Serving about 130,000 citizens across the county, County of Brant Ambulance Services has a team of 83 primary and advanced care paramedics and support staff. We run 3 stations in Brantford and 1 in Paris.
Covering an area of 924 square kilometres of response, we responded to over 17,060 calls for assistance in 2013.
Growing with the county, our call volume has increased by 55% over the past 2 decades.
Responding to Emergencies
We follow a tiered response model with the local fire department to make sure we respond rapidly to life threatening emergencies.
Our resources are dispatched through the Hamilton Central Ambulance Communication Centre. The Ontario Ministry of Health and Long Term Care oversees operations.
Brant's team has 35 individuals with advance paramedical skills who can provide cardiac monitoring, pacing and defibrillation, intravenous fluid delivery and administration of medications.
Our Duties and Policy
It is the duty of each employee of the County of Brant Ambulance Service to:
- Serve the ill, injured, general public and fellow employees in a responsible and conscientious manner.
- Ensure the safety of patients and provide the most appropriate care, as per B.L.S. Patient Care Standards.
- Respect the rights of patients and ensure patient confidentiality is maintained.
- Maintain a constant state of readiness to respond to medical emergencies.
- Conduct business operations in a professional manner avoiding any practice likely to be detrimental or disgraceful to the service or fellow employees.
- Uphold standards set down by the service and the regulations pertaining to the Ambulance Act.
Read our full Service Commitment Statement.
Ambulance Services Review & Action Plan
In July of 2016, Performance Concepts Consulting Inc., in association with InterDev Technologies prepared a Land Ambulance Action Plan. The Brant ambulance service faces significant system demand challenges driven by population growth and the impending "Aging Tsunami" of baby boomers. Population growth and the "Aging Tsunami" are going to generate 6% annual call volume growth in Brant across the next decade and beyond.
Current Brant ambulance system performance (2012-2015) is characterized by high levels of system busyness; with problematic mid-day busyness peak levels exceeding 40%. High levels of mid-day peak system busyness erode the availability of deployed ambulances units to meet patient demand. In 2015 Brant experienced "zero available units" occurrences 1,192 times - lasting the equivalent of 9 calendar days of the year. Average response times for urgent/emergency calls following the onset of "zero available units" status were twice as long (17 minutes) as Brant's normal response times. Brant's "zero available units" problem is significantly more serious than that experienced by peer Ontario ambulance systems. The patient risk associated with "zero unit" frequency, duration and slow response times is significant, and should be reduced as soon as possible.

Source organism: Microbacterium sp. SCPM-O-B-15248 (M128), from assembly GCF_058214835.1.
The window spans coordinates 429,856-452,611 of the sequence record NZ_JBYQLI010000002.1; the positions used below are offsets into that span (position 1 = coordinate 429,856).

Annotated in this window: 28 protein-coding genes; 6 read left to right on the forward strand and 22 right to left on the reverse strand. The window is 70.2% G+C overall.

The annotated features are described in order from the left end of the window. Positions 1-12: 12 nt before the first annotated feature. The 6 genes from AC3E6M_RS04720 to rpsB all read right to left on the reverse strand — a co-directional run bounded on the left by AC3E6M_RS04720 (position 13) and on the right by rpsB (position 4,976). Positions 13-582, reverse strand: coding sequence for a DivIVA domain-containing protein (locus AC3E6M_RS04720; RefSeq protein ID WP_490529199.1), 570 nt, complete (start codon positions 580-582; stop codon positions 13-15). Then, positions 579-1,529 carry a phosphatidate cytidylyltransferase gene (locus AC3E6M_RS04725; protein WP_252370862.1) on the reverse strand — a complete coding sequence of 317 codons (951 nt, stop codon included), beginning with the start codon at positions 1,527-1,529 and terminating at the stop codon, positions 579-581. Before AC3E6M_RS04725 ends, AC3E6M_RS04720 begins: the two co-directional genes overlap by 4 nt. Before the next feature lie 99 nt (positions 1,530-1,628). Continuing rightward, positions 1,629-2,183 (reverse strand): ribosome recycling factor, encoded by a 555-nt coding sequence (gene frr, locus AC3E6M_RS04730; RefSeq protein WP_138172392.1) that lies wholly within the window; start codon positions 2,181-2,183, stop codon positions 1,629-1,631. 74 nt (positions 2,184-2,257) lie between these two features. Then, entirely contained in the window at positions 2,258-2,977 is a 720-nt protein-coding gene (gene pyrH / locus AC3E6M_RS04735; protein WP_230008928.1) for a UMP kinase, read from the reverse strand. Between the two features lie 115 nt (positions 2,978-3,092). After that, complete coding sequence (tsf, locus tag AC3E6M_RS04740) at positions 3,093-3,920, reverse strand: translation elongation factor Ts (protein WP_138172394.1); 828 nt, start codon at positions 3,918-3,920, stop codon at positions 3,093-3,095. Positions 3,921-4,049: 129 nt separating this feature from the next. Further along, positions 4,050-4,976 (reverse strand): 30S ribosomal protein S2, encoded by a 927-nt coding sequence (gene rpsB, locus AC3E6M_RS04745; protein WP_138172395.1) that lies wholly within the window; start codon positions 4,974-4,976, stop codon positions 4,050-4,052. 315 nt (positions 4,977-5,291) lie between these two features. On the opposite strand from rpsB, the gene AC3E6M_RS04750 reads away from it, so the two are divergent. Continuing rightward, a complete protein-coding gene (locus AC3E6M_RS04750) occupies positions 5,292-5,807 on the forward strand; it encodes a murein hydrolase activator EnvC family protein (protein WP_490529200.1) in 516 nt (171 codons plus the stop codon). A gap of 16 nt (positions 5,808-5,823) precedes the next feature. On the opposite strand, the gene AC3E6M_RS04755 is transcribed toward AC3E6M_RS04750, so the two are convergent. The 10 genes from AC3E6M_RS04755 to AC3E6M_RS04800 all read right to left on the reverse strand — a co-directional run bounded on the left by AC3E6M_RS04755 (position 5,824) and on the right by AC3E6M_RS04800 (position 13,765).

In order to mitigate "zero units available" patient risk this report makes the following recommendations:
- In Fall 2016, redeploy a 12-hour ambulance shift from the relatively low system busyness overnight period to the high system busyness mid-day period (12pm- 12am). This will reduce mid-day system busyness levels, and cut down on occurrences of "zero unit availability".
- In 2017, fund and then deploy a new 12-hour ambulance to the high system busyness mid-day period (10am-10pm). In combination with the 2016 redeployment, the combined impact should be a significant reduction in mid-day peak system busyness and an estimated 40% reduction in "zero unit" occurrences.
Additional report recommendations deal with a restructured supervisory model, and a new analytics driven ambulance system planning model. Figure 31 from the report sets out the longer term ambulance "investment schedule" of $.5M paramedic staffing additions (i.e. 12-hour shifts) necessary to preserve system performance improvements beyond 2017 (given the realities of 6% forecast call volume growth).